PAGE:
Underwater & Hyperbaric Welding: What You Need to Know

As dangerous as any occupation on an oil rig is, have you thought of the jobs that require people to plunge into the ocean below the rig to keep things running? When a platform structure needs to be inspected, or a pipeline hundreds of feet below the surface needs to be repaired, companies call in an underwater welder.

We need underwater welders, or welder-divers, to help keep hundreds of oil rigs operational and procuring the fuel that makes our world go round. We also need them to keep our dams, bridges, and other infrastructure in good condition. In this article, we're going to take a look at the work of an underwater welder, which is highly specialized, perilous, and often overlooked.

Underwater Welding: A Quick Rundown

In many respects, underwater welding is what it sounds like. A welder gets into a diving suit with specialized gear and then dives up to 300 feet below, or sometimes even 1,000 feet down, to get to work. They have a team behind them too, often a few people on the surface monitoring everything from the power switch (for the electrode) to the diver's body temperature, air supply, and more. This team is typically comprised of backup divers and tenders. A dive tender will help the welder-diver get into their suit, and then will go down below with the welder-diver to monitor and assist from there. This also allows the dive tender to gain invaluable experience to one day work as a welder-diver themselves.

What are some of the items that help a welder-diver do their job?

  • Electrode - The tool that makes a commercial diver a welder-diver, it is waterproof when wet welding is called for
  • Diving knife - This has many uses, and can be invaluable in an emergency to cut through tangled lines, pry doors open, etc.
  • Camera - Needed for inspections
  • Diving rope - Particularly useful for certain jobs such as salvage work, cutting, etc.
  • Gas panel - Lets the surface team monitor the diver's air supply
  • Bailout gas - A backup air supply system in case of equipment failure
  • Lighting - Visibility is severely limited underwater, so helmets are generally equipped with a light, and a backup lighting source is a good idea too

The welder-diver is attached to umbilical cords that reach up to the surface and pump in the air needed to breathe, often a gas mixture that includes helium. This helium reduces the concentration of nitrogen and oxygen in that air, balancing out the air to prevent foggy thinking and decompression sickness (more on that later). Communication lines also let the welder-diver update the surface team throughout the job, which includes telling the surface team when to flip their knife switch to power the diver's electrode, and when the team needs to cut off the power.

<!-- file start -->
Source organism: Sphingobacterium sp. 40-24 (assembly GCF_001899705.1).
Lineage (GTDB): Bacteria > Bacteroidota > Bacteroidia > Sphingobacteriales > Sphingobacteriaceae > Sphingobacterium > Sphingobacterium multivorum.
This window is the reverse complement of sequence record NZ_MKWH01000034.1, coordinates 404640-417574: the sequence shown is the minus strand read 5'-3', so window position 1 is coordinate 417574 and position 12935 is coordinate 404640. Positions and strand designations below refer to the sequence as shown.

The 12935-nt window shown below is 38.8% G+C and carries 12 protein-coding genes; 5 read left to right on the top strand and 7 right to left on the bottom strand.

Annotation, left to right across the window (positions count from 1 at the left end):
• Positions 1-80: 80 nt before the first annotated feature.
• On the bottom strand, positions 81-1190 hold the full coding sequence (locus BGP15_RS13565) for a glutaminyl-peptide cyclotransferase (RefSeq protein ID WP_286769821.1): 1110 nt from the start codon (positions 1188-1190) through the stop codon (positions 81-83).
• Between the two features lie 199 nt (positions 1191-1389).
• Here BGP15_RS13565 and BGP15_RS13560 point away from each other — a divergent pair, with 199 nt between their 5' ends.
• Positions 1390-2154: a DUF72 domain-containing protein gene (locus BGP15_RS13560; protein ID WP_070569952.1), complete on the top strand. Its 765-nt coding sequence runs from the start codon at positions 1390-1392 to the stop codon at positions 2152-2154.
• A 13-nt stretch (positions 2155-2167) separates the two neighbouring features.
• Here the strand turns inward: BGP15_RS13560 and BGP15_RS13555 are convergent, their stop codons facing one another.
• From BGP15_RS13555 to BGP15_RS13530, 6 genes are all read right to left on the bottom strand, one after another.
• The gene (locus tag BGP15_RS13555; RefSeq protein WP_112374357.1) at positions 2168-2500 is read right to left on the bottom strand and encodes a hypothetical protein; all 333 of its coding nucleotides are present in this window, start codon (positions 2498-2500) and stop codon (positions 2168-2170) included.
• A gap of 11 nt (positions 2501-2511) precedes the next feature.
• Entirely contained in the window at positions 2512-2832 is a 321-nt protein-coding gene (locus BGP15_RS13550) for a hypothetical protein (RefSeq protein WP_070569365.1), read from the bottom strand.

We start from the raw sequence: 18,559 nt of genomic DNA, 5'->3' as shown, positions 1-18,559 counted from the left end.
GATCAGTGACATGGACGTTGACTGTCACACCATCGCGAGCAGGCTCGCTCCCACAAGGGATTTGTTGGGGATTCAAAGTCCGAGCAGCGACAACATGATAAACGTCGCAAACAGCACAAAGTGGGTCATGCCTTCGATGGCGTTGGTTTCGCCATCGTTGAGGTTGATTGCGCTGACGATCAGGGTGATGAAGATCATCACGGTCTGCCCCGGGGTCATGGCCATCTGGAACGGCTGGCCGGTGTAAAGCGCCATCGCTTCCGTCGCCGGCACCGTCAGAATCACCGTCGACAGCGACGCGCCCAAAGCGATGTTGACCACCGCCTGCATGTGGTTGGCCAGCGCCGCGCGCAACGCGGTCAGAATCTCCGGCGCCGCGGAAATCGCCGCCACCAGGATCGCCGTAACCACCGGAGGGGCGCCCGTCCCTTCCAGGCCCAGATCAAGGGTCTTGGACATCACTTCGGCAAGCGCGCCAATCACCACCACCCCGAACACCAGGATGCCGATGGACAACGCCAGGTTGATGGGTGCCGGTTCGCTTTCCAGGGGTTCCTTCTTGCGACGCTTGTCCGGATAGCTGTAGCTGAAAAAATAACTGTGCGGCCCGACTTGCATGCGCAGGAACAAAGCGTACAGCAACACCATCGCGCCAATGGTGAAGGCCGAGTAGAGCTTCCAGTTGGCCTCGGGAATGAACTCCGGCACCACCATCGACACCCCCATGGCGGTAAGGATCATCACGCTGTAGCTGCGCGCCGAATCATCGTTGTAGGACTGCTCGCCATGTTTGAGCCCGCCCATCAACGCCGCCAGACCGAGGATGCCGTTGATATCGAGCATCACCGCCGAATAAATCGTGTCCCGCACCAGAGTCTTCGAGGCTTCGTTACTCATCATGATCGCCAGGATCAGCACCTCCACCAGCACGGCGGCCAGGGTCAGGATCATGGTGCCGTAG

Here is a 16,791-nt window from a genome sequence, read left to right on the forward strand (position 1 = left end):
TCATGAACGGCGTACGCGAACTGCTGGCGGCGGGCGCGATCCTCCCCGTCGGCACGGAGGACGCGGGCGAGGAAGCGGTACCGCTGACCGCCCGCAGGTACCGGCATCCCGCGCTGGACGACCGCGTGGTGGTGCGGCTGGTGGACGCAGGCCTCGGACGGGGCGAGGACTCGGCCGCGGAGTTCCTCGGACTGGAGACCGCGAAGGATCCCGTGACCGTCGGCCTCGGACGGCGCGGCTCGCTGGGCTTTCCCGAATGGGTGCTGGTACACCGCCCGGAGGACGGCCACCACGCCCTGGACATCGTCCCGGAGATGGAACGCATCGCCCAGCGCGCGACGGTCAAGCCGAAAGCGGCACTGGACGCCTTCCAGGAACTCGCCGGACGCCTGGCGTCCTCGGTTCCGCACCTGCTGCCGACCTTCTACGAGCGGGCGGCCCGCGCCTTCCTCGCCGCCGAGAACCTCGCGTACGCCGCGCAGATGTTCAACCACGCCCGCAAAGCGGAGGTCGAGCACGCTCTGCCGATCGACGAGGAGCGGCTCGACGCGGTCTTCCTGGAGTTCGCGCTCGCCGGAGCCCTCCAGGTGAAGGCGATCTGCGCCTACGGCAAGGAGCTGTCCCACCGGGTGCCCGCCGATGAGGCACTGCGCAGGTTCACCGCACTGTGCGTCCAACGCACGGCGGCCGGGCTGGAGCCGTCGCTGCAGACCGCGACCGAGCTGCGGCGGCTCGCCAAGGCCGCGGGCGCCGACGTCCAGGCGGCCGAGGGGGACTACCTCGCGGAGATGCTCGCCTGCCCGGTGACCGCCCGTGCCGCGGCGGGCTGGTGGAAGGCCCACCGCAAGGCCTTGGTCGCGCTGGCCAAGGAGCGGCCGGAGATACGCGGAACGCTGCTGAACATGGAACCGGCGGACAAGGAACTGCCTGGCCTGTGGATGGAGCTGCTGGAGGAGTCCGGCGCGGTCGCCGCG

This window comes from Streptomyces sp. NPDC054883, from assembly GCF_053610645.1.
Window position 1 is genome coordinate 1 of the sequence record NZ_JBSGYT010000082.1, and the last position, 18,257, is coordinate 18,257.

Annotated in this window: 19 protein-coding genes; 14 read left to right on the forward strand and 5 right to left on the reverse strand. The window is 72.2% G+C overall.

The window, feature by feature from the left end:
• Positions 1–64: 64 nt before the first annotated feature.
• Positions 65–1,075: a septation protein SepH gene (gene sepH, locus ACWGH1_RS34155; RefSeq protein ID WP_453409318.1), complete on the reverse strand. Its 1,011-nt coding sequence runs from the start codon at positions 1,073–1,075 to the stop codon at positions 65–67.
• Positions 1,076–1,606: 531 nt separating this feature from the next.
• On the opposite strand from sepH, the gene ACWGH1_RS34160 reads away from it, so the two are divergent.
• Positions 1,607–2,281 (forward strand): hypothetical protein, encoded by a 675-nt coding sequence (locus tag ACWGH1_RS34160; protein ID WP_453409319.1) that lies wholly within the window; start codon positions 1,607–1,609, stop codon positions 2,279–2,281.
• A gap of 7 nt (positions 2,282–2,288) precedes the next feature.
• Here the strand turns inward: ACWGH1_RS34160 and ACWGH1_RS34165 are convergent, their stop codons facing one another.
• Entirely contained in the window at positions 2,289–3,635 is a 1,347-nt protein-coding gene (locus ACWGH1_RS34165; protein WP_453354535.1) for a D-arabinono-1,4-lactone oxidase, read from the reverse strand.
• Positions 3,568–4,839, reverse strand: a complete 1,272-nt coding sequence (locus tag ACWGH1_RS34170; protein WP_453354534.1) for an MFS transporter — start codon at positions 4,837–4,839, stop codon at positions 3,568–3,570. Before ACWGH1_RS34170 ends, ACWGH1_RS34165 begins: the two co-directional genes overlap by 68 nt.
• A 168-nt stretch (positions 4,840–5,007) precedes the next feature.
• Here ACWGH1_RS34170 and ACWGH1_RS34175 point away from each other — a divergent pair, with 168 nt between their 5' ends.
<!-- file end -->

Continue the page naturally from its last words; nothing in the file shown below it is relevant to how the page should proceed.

Depending on whether they work on inland projects, like dams, bridges, and sewer lines, or on offshore jobs, such as for oil rig platforms and pipelines, the underwater welder often does more than just welding and cutting. They are often relied on to provide inspections, do salvage work, and more. According to the U.S. Bureau of Labor, there were about 3,860 such commercial divers as of 2022.

There are a few different paths to this career, but typically a welder-diver will have their high school diploma or GED, a welding certification, a commercial diving certification, and some experience in both welding and diving. Depending on how much experience and training someone has when they decide to pursue this line of work, it can take a couple years or several to reach the position of a welder-diver.

Wet Welding

An underwater welder is typically going to use wet welds. While they can be a challenge to pull off, they're more cost-effective than dry welds.

It takes a great deal of skill and experience to perform a professional welding job while swaying deep underwater, where gravity works differently. It's also difficult to see what you're doing. Once the waterproof electrode is powered on, it produces an electric arc that shields the site that's being worked on with vaporized water. This also creates a lot of bubbles, obscuring a welder-diver's vision even further. It's challenging, but generally more cost-effective than dry welds

Dry Welding / Hyperbaric Welding

Though wet welds get the job done, a dry weld is going to be even more precise. It requires even more specialized equipment, however, equipment that can usually only be used for one specific site at a time and never reused. For some projects, it's worth it.

In larger hyperbaric welding projects, an entire habitat is constructed to cover the work site, perhaps a section of pipeline. The habitat expels water, fans out gases, and filters in new air. The welder dives down to this habitat, and upon entering, can take off the diving helmet and put on a welding hood instead, able to breathe the hyperbaric chamber's air while deep underwater. There they can weld much like they would on land, at least with far greater visibility and control than they could in the water. They then put their diving helmet back on to (carefully and slowly) re-ascend to the surface when the workday is done, where there will be access to a decompression chamber if needed. These pressurized chambers help divers breathe in more oxygen than is available in the outside air while reducing and eliminating nitrogen bubbles in the blood and tissues. Such large hyperbaric chamber projects are rare, however.

A dry weld may instead involve a much smaller chamber that covers just the welder-diver's head and shoulders as well as the immediate worksite, enabling them to still perform a dry weld at a specific area. An even smaller habitat may house just the site itself, and the welder-diver will have to get their electrode inside the small enclosure to perform the spot weld, while they themselves are still entirely in the water.

Saturation Diving & Welding

Normally, if you just dive down deep to get to work hundreds of feet down, you have a more limited time to actually be performing the work needed, since the ascent up and decompression afterwards can take up a significant portion of the day, a necessary precaution to avoid getting decompression sickness (also known as the bends). When you live at pressure, however, you can be doing work for the full shift.